Armstrong finishes 4th stage in middle
ADELAIDE, Australia -- Lance Armstrong lies 39 seconds off the overall lead after four stages of the Tour Down Under but is ready to defy pain and fatigue in his comeback race to chase victory in its remaining two stages.
It's All In The Timing
Why hasn't Lance Armstrong put the hammer down at the Tour Down Under? Because even he knows this isn't the time for dramatics, writes Bonnie Ford. Story
Armstrong, 37, finished among the main bunch on Friday and in the same time as Stage 4 winner and overall leader Allan Davis of Australia, moving up on general classification to 38th place among 124 riders remaining in the race.
He battled heat, hills and strong winds for the fourth straight day in a race that marks his comeback from a three-year retirement, and he was still in a position after the fourth day to chase a victory during the weekend.
"Body was tired today, legs were tired as well," Armstrong said. "And for sure, they'll open up the race tomorrow. I may be crazy but I think I can be there. I know I won't be riding away."
Saturday's 92.5-mile stage from Snapper Point to Willunga includes two cruel climbs up the Willunga Hill and has been identified by experts as the stage most likely to decide the race.
The Tour concludes Sunday with a 56-mile circuit around the streets of central Adelaide, the South Australia state capital.
Armstrong expects the race to suit the Australian sprinters again Saturday but will do as much as his body will allow to put himself in the race.
"You've gotta be strong and again it depends on the wind tomorrow on Willunga. If it's anything like it was in training it will be hard for anybody to ride," he said. "It's disappointing but still it's January not later July [or] so I have to keep reminding myself.
"This is still the first race back after a long time and I'd be kidding myself if I expected to show up and pound people. That's just not the way it's going to work."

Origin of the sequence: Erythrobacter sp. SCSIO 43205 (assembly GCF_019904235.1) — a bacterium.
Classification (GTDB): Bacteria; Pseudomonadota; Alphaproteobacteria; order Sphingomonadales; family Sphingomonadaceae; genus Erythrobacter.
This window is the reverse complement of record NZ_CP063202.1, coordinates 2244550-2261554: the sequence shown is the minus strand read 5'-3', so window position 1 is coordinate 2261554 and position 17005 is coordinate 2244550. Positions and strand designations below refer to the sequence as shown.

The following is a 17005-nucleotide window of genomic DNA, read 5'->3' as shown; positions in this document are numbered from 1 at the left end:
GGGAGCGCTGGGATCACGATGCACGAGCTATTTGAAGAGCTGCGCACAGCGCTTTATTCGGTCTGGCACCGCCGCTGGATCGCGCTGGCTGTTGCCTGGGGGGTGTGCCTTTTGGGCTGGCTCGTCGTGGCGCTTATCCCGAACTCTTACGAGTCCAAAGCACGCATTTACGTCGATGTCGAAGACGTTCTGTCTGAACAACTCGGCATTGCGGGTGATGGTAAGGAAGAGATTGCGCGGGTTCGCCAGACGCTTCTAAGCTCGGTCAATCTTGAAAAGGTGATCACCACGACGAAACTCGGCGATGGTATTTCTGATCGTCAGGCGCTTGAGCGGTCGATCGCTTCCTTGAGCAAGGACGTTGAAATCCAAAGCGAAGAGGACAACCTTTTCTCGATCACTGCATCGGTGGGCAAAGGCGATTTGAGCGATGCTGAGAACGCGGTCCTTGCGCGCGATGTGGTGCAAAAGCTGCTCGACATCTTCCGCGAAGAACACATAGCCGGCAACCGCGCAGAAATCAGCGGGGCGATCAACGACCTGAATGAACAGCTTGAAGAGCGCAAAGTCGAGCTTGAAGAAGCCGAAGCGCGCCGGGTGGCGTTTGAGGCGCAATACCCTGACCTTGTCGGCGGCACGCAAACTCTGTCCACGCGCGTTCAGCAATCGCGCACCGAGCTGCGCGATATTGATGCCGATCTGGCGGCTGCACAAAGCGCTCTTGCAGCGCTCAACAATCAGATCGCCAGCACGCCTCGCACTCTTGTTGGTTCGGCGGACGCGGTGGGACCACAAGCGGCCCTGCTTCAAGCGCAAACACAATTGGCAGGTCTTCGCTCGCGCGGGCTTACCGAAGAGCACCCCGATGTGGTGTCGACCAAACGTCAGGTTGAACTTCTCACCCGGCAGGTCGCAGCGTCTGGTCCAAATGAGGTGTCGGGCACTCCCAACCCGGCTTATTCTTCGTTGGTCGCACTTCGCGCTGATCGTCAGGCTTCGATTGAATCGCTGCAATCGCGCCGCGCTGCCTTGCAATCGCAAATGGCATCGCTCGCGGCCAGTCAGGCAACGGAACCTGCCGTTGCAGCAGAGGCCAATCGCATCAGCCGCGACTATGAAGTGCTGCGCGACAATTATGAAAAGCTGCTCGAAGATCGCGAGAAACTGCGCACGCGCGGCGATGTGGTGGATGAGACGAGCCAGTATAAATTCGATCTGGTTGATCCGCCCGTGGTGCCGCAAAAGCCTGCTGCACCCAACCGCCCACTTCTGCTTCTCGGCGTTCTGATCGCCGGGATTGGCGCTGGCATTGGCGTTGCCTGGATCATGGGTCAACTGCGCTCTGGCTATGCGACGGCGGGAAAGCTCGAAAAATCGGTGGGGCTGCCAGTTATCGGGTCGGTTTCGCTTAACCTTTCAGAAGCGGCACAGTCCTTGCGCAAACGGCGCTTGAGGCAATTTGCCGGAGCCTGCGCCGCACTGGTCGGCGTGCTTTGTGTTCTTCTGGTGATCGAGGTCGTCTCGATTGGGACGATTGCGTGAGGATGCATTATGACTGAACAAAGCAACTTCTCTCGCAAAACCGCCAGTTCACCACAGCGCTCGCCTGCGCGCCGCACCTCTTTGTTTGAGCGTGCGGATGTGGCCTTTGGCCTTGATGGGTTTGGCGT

Armstrong said conditions had made the race hard as a comeback event after a three-year break.
"The break, the heat, the hills, the wind and the fact it's a stage race and it's been aggressive," he said.
"It's been harder than I expected but everyone will share that."
Davis took the fourth stage in a bunched sprint to the finish at Angaston, in the heart of the Barossa Valley wine region. Australian Graeme Brown, who won the third stage on Thursday, was second and Jose Rojas of Spain was third.
Armstrong's former teammate George Hincapie finished 19th for U.S.-based Team Columbia and was 12th in the overall standings, 30 seconds behind Davis.
Vladmir Efimkin of Russia, Andoni Lafuente of Spain and Australian Travis Meyer led the stage for most of the day while sprinters such as Davis and Brown lurked with Armstrong among the pack.
The leaders broke away on the long, winding hill that riders mounted as they snaked out of Adelaide, through a rugged gorge into the Torrens River Valley, then into the Barossa.
But for the fourth time in as many days the stage was decided in a tight finish in which the Australians, favored by racing in their own season, were too strong.
In a related development, the head of cycling's world governing body said he welcomed Armstrong's return, but doubts he can win an eighth Tour de France.
"The comeback is excellent for the sport," Pat McQuaid said Friday in Berlin, where he attended a six-day race.
"There were only positive stories about Lance on Monday," McQuaid said of Armstrong's start in Australia.
Speaking about Armstrong's prospects at the Tour de France, McQuaid said he did not believe Armstrong would extend his record of seven wins.
"He will lead [Astana teammate] Alberto Contador to victory and finally win the hearts of the French," McQuaid said.
Copyright 2009 by The Associated Press
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